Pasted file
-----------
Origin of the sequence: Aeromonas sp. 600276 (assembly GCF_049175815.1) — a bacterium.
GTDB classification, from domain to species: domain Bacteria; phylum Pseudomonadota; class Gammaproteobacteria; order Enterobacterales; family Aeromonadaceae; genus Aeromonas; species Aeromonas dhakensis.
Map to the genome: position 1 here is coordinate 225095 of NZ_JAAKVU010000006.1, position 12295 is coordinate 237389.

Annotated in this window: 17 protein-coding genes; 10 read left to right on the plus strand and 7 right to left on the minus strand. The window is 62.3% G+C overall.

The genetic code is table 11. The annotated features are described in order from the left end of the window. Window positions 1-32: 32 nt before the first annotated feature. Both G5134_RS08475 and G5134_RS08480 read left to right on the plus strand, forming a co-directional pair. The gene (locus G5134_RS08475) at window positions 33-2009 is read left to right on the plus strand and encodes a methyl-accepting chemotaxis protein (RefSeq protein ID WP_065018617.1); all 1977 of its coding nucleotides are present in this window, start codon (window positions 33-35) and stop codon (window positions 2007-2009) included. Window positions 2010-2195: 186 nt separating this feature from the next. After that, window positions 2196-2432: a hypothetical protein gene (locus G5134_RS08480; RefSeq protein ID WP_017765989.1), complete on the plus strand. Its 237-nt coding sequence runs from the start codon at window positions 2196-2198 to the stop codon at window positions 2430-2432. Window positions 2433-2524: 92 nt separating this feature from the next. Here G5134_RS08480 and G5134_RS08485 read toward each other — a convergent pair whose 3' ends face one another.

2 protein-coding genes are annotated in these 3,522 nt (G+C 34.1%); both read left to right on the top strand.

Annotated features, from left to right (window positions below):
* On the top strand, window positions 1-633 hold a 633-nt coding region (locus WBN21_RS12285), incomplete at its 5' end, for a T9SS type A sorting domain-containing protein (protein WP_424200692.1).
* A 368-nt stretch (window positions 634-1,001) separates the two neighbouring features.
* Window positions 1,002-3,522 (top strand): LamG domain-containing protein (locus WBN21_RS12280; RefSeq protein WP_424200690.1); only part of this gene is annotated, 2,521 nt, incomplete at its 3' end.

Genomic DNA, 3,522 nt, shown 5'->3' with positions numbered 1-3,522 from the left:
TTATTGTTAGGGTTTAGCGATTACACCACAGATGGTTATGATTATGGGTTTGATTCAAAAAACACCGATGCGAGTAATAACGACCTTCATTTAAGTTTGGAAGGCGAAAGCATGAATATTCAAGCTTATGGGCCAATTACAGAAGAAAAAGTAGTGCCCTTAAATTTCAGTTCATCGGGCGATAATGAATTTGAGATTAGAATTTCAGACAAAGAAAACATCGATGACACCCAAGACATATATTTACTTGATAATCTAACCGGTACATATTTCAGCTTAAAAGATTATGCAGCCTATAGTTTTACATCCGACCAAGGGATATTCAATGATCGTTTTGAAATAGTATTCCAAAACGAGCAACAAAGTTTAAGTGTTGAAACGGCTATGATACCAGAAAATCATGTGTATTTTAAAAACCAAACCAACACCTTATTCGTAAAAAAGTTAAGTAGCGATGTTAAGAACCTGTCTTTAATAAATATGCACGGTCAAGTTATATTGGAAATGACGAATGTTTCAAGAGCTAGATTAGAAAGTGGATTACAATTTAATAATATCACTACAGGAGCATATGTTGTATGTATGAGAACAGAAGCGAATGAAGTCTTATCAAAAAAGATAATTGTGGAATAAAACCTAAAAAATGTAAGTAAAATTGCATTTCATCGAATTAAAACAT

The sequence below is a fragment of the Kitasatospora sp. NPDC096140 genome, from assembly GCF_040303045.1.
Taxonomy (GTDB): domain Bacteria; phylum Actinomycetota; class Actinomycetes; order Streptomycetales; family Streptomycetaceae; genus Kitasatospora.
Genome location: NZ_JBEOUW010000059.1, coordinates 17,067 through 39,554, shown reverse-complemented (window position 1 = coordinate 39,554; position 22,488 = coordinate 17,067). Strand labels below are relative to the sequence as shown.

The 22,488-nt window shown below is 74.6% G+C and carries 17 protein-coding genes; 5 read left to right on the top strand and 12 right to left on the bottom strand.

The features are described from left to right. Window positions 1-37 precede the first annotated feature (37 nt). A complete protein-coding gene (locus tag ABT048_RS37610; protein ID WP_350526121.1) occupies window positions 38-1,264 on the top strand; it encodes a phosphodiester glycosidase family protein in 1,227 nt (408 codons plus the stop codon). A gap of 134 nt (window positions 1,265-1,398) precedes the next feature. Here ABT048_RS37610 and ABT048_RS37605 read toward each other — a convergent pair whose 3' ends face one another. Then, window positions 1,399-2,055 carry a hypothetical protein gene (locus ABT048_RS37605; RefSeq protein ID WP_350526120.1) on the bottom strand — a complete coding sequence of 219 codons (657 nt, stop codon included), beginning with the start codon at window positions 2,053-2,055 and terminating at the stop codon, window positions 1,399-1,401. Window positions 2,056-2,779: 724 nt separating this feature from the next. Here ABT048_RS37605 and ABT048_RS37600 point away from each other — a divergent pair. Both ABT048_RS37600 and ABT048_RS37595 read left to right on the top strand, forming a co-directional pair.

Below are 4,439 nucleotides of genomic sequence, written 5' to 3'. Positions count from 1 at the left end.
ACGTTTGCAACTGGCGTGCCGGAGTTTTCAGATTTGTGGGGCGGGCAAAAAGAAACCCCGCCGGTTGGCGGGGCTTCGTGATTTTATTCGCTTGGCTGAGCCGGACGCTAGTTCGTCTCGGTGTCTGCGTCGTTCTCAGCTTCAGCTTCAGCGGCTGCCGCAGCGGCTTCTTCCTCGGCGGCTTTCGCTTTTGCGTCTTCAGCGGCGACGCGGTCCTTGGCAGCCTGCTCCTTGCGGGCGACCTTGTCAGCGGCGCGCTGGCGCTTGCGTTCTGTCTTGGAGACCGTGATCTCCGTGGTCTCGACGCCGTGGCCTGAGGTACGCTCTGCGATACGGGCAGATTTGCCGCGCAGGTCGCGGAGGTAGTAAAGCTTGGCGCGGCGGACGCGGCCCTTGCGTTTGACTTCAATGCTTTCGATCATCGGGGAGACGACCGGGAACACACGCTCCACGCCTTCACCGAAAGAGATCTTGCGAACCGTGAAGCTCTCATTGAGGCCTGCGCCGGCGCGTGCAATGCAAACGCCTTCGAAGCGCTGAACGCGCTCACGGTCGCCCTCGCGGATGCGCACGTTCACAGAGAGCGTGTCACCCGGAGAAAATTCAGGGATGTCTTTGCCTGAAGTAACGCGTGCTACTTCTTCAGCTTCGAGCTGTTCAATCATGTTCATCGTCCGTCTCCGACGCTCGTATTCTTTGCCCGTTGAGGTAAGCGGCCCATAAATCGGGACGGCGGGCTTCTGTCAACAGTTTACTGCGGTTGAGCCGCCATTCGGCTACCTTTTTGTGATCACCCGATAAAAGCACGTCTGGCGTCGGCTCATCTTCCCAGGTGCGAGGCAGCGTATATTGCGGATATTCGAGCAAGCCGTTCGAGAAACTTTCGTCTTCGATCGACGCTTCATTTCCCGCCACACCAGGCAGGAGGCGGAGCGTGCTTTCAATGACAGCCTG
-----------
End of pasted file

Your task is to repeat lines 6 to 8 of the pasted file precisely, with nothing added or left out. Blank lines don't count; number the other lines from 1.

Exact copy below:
2 protein-coding genes are annotated in these 3,522 nt (G+C 34.1%); both read left to right on the top strand.

Annotated features, from left to right (window positions below):
* On the top strand, window positions 1-633 hold a 633-nt coding region (locus WBN21_RS12285), incomplete at its 5' end, for a T9SS type A sorting domain-containing protein (protein WP_424200692.1).